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Occasionally I hear native English speakers, typically those from outside the U.S., say things like:

Are you going to the concert this weekend?
Yeah, I might do.

That is, rather than saying I might go or just I might, substituting do for the verb when it'd otherwise be repeated or omitted after a modal. What's this called, how standard is it, and is it newer or older than the other forms? I just don't know how to search for something like this.

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2 Answers

up vote 4 down vote accepted

The generic term for do standing in for a verb phrase is pro-form do or proform do. I'm not sure if there is technical term for when the do follows a modal verb, but I've seen it referred to as British do.

Your example sounds entirely natural to me. (Yeah, I might do.) That sort of construction (modal + pro-form do) is common in British English, but I gather it sounds weird to American ears.

Regarding how old it is, Merriam-Webster's Concise Dictionary of English Usage says, "These are not recent idioms; they have been under attack and examination at least since Corbett 1823."

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I'm afraid I don't know what this specific informal use of do is called. The regular use of do as a substitute, in "do I?" and "I do not", is I believe called do-support.

I think your case is similar to "could you give her this document too?" — "will do", which does sound American to my ears, perhaps southern U.S. or something.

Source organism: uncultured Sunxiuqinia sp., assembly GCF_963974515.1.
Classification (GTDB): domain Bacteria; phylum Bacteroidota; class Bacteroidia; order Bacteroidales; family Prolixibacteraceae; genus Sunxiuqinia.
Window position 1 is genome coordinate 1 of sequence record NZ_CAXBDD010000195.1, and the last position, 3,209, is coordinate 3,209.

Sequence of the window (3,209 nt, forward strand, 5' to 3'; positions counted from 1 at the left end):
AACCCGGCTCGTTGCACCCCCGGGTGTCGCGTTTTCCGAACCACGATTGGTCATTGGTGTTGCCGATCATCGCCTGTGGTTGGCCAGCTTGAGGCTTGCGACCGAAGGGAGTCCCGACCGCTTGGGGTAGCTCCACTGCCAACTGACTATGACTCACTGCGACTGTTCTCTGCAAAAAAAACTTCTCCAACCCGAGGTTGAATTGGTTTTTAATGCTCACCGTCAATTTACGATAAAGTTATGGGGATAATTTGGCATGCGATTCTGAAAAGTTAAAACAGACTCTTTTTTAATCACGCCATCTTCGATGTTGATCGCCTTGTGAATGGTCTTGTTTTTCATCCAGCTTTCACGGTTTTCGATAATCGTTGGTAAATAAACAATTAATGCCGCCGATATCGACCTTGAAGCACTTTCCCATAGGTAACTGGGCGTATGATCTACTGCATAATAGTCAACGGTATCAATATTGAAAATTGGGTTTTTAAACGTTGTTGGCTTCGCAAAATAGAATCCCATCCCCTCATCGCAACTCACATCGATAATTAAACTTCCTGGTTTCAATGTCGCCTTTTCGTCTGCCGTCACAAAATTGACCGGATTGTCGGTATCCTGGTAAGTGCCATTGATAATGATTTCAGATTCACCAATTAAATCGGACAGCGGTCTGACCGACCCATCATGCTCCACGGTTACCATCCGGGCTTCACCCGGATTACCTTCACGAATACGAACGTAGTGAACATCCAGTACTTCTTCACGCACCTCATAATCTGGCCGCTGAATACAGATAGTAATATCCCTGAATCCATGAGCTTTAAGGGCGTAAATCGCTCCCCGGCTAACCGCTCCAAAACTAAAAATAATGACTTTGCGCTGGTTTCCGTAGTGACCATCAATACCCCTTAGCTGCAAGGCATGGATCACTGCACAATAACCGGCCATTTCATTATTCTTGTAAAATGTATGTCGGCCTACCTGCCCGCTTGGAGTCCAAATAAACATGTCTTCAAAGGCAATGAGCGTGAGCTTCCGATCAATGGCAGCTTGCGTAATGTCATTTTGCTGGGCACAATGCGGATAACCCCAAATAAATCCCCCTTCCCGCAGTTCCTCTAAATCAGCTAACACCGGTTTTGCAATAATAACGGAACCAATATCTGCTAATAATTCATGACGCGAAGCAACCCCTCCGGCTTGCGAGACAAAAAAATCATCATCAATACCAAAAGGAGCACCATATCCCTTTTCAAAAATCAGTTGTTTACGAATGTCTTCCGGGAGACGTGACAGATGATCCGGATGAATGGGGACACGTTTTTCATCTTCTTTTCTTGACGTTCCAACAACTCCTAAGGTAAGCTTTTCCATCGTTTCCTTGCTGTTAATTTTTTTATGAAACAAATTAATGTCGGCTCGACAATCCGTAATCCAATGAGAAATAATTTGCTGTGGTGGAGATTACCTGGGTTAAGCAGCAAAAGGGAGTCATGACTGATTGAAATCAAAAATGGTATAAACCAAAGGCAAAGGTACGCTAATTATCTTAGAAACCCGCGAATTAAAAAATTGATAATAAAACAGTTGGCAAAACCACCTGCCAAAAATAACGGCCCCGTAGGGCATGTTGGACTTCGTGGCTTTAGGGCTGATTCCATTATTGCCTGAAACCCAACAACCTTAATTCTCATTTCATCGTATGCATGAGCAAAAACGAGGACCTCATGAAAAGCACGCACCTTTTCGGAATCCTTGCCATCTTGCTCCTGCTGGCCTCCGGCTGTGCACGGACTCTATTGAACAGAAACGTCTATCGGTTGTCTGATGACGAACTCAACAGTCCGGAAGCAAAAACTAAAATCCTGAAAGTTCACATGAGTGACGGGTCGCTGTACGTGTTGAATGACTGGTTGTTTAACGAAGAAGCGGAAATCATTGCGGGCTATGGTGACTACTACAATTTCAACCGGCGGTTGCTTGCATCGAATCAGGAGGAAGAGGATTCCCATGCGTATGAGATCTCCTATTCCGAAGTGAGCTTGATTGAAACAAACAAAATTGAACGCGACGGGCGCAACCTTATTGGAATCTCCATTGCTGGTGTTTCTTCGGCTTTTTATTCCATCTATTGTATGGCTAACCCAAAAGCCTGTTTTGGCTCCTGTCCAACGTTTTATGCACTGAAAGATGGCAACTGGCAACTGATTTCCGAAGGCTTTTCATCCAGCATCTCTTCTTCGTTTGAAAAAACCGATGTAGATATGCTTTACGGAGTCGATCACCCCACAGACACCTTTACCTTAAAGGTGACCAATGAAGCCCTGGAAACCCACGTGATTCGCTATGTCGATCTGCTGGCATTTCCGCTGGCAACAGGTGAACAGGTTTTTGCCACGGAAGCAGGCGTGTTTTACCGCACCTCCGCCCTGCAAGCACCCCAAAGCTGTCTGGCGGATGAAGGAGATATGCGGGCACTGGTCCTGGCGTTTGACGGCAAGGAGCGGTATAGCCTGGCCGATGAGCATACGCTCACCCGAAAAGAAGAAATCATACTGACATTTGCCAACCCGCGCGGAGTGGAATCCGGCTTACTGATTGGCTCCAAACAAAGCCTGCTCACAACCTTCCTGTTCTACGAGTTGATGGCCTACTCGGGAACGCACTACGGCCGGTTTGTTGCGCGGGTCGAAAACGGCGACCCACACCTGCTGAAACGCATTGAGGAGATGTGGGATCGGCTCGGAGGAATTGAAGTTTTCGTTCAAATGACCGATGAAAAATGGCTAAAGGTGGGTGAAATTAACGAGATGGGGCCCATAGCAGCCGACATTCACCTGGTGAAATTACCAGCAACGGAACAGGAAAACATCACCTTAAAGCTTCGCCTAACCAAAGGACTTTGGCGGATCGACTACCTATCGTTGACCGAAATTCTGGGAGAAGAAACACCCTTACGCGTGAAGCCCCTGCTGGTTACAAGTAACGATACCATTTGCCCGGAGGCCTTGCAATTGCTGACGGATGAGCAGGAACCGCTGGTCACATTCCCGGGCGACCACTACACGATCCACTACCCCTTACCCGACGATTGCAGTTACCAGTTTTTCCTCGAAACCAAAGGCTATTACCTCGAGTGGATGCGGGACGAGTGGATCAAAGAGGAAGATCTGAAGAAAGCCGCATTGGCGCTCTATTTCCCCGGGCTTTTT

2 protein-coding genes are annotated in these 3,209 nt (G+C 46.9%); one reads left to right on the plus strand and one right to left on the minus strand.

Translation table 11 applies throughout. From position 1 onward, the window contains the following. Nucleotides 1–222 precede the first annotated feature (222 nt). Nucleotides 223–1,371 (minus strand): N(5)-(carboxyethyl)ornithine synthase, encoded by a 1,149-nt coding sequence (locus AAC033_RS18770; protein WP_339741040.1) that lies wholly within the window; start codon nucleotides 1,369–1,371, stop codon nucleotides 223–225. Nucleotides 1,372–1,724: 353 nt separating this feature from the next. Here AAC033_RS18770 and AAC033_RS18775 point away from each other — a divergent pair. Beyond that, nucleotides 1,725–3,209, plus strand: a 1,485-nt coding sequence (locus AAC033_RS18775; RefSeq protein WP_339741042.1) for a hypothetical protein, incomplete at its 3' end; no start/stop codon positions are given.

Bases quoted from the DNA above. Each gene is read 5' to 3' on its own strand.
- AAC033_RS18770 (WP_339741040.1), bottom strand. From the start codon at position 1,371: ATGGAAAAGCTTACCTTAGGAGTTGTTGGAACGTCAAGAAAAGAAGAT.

What might also be relevant is why we omit some words but not others in ellipsis, and how we make our choice: to "are you coming to the party?, we could answer simply "no", or "no, I'm not", or "no, I am not coming". Or even "I might", "I might come" etc.

My guess would be that this usage of "might do" and "will do" is not old, though I am not sure.

Modals have always differed from ordinary verbs in Germanic, and in the course of the history of English, they have diverged from verbs even further, to the point where they now belong to a syntactic category of their own.1

The following question was also about do-support, but not specifically about your case: English questions and negation with *do* in syntax

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I always assumed that this was a short hand for "I <modal> do that which you said". The object is taken as understood from the context. –  dmckee Jan 11 '11 at 23:51
    
@Dmckee: You are probably right; but the same may very well apply to Jon's example, may it not do Stack Overflow? // (I called it non-standard because "I might" and "I will" is so much more... what is it? Traditional? Common? So hard to define standard.) –  Cerberus Jan 12 '11 at 0:06
    
@Cerberus: Come to think of it, I don't think the do ever appears in questions, either affirmative or negative. I typically hear this spoken by English people specifically, especially in more urban accents, so I'd tend to agree that it's probably not all that old, but with English you never really know, right? –  Jon Purdy Jan 12 '11 at 1:15
    
@Jon: Absolutely! I really don't know much about the spread of this usage, because I'm not often exposed to non-standard English. –  Cerberus Jan 12 '11 at 1:30
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I would say 'I might do' is probably more common in British English than 'I might'. It is not limited to 'urban' accents. To my Britannic ear 'I might' sounds wrong somehow. Dmckee is correct in saying it's essentially a shorthand version of 'I might do that'. 'I may do' is also used quite a bit. –  user3444 Jan 12 '11 at 9:16
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